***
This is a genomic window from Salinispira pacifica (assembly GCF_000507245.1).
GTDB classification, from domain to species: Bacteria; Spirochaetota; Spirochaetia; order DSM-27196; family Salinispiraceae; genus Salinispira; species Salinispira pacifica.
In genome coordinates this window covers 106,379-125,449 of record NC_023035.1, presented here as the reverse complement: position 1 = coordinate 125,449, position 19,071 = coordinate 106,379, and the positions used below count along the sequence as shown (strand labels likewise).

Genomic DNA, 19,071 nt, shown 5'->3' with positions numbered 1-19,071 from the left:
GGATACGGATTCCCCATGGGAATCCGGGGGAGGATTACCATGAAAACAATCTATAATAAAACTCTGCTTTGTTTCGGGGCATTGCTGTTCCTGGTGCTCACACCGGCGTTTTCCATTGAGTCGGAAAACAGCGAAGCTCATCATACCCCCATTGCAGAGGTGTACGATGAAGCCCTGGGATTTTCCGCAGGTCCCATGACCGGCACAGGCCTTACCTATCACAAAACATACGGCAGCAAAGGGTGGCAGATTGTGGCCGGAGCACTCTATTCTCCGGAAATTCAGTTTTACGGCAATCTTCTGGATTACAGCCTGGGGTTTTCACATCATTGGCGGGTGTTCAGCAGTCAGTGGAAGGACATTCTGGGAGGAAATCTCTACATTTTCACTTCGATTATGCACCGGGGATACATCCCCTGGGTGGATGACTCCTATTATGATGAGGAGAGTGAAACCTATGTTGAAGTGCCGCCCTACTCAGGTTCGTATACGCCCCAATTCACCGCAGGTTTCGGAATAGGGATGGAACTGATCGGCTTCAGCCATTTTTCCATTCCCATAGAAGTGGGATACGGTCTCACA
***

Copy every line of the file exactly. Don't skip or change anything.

This is a genomic window from Salinispira pacifica (assembly GCF_000507245.1).
GTDB classification, from domain to species: Bacteria; Spirochaetota; Spirochaetia; order DSM-27196; family Salinispiraceae; genus Salinispira; species Salinispira pacifica.
In genome coordinates this window covers 106,379-125,449 of record NC_023035.1, presented here as the reverse complement: position 1 = coordinate 125,449, position 19,071 = coordinate 106,379, and the positions used below count along the sequence as shown (strand labels likewise).

Genomic DNA, 19,071 nt, shown 5'->3' with positions numbered 1-19,071 from the left:
GGATACGGATTCCCCATGGGAATCCGGGGGAGGATTACCATGAAAACAATCTATAATAAAACTCTGCTTTGTTTCGGGGCATTGCTGTTCCTGGTGCTCACACCGGCGTTTTCCATTGAGTCGGAAAACAGCGAAGCTCATCATACCCCCATTGCAGAGGTGTACGATGAAGCCCTGGGATTTTCCGCAGGTCCCATGACCGGCACAGGCCTTACCTATCACAAAACATACGGCAGCAAAGGGTGGCAGATTGTGGCCGGAGCACTCTATTCTCCGGAAATTCAGTTTTACGGCAATCTTCTGGATTACAGCCTGGGGTTTTCACATCATTGGCGGGTGTTCAGCAGTCAGTGGAAGGACATTCTGGGAGGAAATCTCTACATTTTCACTTCGATTATGCACCGGGGATACATCCCCTGGGTGGATGACTCCTATTATGATGAGGAGAGTGAAACCTATGTTGAAGTGCCGCCCTACTCAGGTTCGTATACGCCCCAATTCACCGCAGGTTTCGGAATAGGGATGGAACTGATCGGCTTCAGCCATTTTTCCATTCCCATAGAAGTGGGATACGGTCTCACA